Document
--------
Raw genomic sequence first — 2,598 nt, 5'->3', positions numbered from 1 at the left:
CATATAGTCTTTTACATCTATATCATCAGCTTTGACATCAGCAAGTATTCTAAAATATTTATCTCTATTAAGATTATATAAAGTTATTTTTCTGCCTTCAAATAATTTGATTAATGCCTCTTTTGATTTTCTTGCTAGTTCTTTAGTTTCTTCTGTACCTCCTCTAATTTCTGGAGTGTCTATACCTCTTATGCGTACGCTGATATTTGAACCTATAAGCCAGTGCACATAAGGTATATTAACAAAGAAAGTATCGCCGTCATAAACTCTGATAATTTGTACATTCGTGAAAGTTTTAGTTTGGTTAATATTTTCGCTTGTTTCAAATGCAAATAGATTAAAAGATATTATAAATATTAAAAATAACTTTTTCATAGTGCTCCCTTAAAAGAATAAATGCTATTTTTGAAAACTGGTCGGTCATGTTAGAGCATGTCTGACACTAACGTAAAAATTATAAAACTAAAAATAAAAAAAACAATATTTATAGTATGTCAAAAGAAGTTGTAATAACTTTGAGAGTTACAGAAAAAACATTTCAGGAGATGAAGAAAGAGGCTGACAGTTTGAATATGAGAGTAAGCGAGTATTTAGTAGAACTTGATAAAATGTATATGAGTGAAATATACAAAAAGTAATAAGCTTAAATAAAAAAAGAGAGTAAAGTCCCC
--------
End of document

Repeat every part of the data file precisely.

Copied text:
Raw genomic sequence first — 2,598 nt, 5'->3', positions numbered from 1 at the left:
CATATAGTCTTTTACATCTATATCATCAGCTTTGACATCAGCAAGTATTCTAAAATATTTATCTCTATTAAGATTATATAAAGTTATTTTTCTGCCTTCAAATAATTTGATTAATGCCTCTTTTGATTTTCTTGCTAGTTCTTTAGTTTCTTCTGTACCTCCTCTAATTTCTGGAGTGTCTATACCTCTTATGCGTACGCTGATATTTGAACCTATAAGCCAGTGCACATAAGGTATATTAACAAAGAAAGTATCGCCGTCATAAACTCTGATAATTTGTACATTCGTGAAAGTTTTAGTTTGGTTAATATTTTCGCTTGTTTCAAATGCAAATAGATTAAAAGATATTATAAATATTAAAAATAACTTTTTCATAGTGCTCCCTTAAAAGAATAAATGCTATTTTTGAAAACTGGTCGGTCATGTTAGAGCATGTCTGACACTAACGTAAAAATTATAAAACTAAAAATAAAAAAAACAATATTTATAGTATGTCAAAAGAAGTTGTAATAACTTTGAGAGTTACAGAAAAAACATTTCAGGAGATGAAGAAAGAGGCTGACAGTTTGAATATGAGAGTAAGCGAGTATTTAGTAGAACTTGATAAAATGTATATGAGTGAAATATACAAAAAGTAATAAGCTTAAATAAAAAAAGAGAGTAAAGTCCCC